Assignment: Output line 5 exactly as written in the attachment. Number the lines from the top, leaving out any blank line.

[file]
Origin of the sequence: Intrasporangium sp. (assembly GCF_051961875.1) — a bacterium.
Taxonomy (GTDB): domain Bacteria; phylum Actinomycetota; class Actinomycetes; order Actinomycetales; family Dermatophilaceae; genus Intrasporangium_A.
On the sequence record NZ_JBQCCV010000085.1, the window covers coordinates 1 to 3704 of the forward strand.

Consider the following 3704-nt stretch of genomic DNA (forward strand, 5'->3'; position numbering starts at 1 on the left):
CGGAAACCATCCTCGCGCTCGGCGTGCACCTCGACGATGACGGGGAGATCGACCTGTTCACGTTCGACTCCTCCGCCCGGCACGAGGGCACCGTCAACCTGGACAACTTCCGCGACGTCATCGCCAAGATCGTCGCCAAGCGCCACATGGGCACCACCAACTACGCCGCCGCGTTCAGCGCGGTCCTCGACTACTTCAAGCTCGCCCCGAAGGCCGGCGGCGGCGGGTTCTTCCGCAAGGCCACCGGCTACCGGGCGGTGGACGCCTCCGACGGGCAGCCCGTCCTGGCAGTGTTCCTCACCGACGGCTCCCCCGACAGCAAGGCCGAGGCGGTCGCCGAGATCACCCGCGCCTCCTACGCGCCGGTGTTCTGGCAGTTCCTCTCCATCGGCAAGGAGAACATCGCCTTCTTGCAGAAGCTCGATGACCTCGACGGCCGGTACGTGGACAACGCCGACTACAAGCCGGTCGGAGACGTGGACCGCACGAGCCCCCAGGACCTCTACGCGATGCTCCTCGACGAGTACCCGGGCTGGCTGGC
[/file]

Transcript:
CGGAAACCATCCTCGCGCTCGGCGTGCACCTCGACGATGACGGGGAGATCGACCTGTTCACGTTCGACTCCTCCGCCCGGCACGAGGGCACCGTCAACCTGGACAACTTCCGCGACGTCATCGCCAAGATCGTCGCCAAGCGCCACATGGGCACCACCAACTACGCCGCCGCGTTCAGCGCGGTCCTCGACTACTTCAAGCTCGCCCCGAAGGCCGGCGGCGGCGGGTTCTTCCGCAAGGCCACCGGCTACCGGGCGGTGGACGCCTCCGACGGGCAGCCCGTCCTGGCAGTGTTCCTCACCGACGGCTCCCCCGACAGCAAGGCCGAGGCGGTCGCCGAGATCACCCGCGCCTCCTACGCGCCGGTGTTCTGGCAGTTCCTCTCCATCGGCAAGGAGAACATCGCCTTCTTGCAGAAGCTCGATGACCTCGACGGCCGGTACGTGGACAACGCCGACTACAAGCCGGTCGGAGACGTGGACCGCACGAGCCCCCAGGACCTCTACGCGATGCTCCTCGACGAGTACCCGGGCTGGCTGGC